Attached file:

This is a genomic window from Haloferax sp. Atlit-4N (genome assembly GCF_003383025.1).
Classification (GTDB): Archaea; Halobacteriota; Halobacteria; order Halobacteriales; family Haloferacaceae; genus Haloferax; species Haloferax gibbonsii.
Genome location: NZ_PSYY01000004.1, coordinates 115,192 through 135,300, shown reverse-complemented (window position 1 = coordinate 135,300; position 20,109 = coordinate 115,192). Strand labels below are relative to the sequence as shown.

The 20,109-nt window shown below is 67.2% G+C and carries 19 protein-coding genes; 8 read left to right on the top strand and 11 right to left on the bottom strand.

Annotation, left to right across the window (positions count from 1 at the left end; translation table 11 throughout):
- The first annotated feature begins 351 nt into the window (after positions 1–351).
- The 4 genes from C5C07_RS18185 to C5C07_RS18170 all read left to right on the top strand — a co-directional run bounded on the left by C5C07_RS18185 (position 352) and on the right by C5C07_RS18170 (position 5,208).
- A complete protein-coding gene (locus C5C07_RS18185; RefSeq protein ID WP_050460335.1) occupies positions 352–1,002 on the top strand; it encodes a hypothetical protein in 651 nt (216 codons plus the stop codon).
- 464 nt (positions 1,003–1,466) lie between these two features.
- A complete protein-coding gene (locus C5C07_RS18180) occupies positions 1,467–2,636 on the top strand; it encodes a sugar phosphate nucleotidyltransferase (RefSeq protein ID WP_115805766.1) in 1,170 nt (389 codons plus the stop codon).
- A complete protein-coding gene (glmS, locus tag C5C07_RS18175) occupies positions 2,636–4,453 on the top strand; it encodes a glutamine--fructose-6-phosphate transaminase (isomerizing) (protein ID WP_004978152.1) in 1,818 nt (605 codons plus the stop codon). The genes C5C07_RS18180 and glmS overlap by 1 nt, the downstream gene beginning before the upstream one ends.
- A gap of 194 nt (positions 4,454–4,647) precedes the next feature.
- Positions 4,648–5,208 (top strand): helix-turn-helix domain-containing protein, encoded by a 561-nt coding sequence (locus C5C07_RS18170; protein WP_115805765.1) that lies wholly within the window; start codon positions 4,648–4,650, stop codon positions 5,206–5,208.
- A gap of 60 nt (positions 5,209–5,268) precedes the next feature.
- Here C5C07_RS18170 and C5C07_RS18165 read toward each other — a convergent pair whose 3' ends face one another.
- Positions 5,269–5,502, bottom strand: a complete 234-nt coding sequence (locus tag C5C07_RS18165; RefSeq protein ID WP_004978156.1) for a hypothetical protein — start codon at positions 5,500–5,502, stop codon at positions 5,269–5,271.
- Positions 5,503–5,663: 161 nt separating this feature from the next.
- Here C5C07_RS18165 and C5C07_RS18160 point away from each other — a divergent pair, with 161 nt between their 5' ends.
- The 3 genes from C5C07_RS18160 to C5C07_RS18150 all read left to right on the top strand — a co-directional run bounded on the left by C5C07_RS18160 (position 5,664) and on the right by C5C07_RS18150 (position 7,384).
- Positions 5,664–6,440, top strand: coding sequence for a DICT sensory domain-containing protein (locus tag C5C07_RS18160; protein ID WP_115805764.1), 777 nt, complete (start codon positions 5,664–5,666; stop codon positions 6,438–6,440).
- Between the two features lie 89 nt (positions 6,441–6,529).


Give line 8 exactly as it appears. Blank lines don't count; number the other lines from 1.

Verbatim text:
- A complete protein-coding gene (locus C5C07_RS18185; RefSeq protein ID WP_050460335.1) occupies positions 352–1,002 on the top strand; it encodes a hypothetical protein in 651 nt (216 codons plus the stop codon).